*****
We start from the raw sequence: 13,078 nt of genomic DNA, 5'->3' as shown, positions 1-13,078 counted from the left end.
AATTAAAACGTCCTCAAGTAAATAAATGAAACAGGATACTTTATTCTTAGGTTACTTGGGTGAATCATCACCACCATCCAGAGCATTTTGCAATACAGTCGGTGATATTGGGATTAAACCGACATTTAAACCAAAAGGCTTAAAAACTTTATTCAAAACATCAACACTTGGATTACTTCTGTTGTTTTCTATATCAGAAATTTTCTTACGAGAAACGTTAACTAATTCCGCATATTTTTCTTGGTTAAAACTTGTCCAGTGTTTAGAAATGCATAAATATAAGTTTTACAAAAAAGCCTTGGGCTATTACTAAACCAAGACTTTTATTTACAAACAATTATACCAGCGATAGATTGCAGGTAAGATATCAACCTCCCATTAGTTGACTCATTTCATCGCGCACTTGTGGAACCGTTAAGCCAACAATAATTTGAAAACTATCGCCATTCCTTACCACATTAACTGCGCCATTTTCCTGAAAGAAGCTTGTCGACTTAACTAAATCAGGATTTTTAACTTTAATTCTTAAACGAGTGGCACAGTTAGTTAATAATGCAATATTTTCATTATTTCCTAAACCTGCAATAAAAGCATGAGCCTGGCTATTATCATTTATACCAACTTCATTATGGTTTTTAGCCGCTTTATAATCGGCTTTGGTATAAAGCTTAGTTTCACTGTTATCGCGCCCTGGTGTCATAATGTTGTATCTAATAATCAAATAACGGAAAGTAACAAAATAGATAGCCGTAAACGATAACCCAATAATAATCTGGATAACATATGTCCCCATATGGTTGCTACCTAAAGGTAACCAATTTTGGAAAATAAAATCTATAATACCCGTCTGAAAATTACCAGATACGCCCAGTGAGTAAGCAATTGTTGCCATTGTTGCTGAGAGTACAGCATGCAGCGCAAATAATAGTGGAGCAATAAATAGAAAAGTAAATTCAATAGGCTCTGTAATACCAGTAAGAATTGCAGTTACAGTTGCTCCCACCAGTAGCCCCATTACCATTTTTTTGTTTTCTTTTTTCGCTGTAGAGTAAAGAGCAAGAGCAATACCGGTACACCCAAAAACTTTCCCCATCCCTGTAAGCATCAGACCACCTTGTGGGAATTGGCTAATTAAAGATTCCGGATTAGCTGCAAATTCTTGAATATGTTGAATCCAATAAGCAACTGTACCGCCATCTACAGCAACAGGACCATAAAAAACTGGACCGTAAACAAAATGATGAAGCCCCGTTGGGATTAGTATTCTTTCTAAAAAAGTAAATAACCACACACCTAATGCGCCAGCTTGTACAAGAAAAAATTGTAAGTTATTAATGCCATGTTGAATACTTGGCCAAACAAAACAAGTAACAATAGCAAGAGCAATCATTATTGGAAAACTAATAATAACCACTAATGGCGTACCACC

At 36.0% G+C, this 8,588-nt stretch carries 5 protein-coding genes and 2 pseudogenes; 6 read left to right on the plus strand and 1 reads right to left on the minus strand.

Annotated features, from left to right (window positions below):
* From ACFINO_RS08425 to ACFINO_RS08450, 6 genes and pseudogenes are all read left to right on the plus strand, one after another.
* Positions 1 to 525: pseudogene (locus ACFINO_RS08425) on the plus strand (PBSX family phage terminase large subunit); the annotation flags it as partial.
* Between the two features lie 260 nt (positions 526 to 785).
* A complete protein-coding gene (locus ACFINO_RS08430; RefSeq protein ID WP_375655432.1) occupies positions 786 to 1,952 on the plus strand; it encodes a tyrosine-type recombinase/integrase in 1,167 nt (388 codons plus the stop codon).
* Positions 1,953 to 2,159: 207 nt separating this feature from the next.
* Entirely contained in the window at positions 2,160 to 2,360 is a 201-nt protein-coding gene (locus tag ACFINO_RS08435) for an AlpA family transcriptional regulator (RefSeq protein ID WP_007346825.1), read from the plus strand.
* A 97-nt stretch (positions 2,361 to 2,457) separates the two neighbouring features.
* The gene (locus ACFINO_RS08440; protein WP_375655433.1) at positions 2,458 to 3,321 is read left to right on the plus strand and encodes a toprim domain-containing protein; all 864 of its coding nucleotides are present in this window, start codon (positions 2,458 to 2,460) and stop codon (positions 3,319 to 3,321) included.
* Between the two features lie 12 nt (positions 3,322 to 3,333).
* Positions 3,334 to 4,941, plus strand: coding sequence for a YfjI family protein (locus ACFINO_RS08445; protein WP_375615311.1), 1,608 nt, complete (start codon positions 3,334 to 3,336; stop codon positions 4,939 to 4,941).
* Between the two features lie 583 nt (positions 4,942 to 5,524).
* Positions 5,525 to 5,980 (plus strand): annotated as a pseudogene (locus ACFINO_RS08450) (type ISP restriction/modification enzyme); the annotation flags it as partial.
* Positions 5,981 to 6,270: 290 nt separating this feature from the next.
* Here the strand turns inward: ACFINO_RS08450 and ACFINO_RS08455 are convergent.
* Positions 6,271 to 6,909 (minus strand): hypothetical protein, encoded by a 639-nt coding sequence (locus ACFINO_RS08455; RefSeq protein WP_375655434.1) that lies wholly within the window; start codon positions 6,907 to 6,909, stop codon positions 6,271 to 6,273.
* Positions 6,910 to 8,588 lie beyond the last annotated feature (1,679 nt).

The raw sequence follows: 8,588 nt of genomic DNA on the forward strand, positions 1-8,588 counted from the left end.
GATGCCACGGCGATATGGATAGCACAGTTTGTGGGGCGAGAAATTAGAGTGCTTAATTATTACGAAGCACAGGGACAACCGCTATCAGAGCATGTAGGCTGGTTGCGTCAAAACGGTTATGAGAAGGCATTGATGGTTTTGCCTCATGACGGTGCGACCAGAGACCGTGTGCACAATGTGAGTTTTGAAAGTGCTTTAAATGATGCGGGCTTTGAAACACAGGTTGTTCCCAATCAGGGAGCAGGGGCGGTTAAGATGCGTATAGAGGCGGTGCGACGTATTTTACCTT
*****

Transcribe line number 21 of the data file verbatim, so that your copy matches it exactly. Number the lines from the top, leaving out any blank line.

The raw sequence follows: 8,588 nt of genomic DNA on the forward strand, positions 1-8,588 counted from the left end.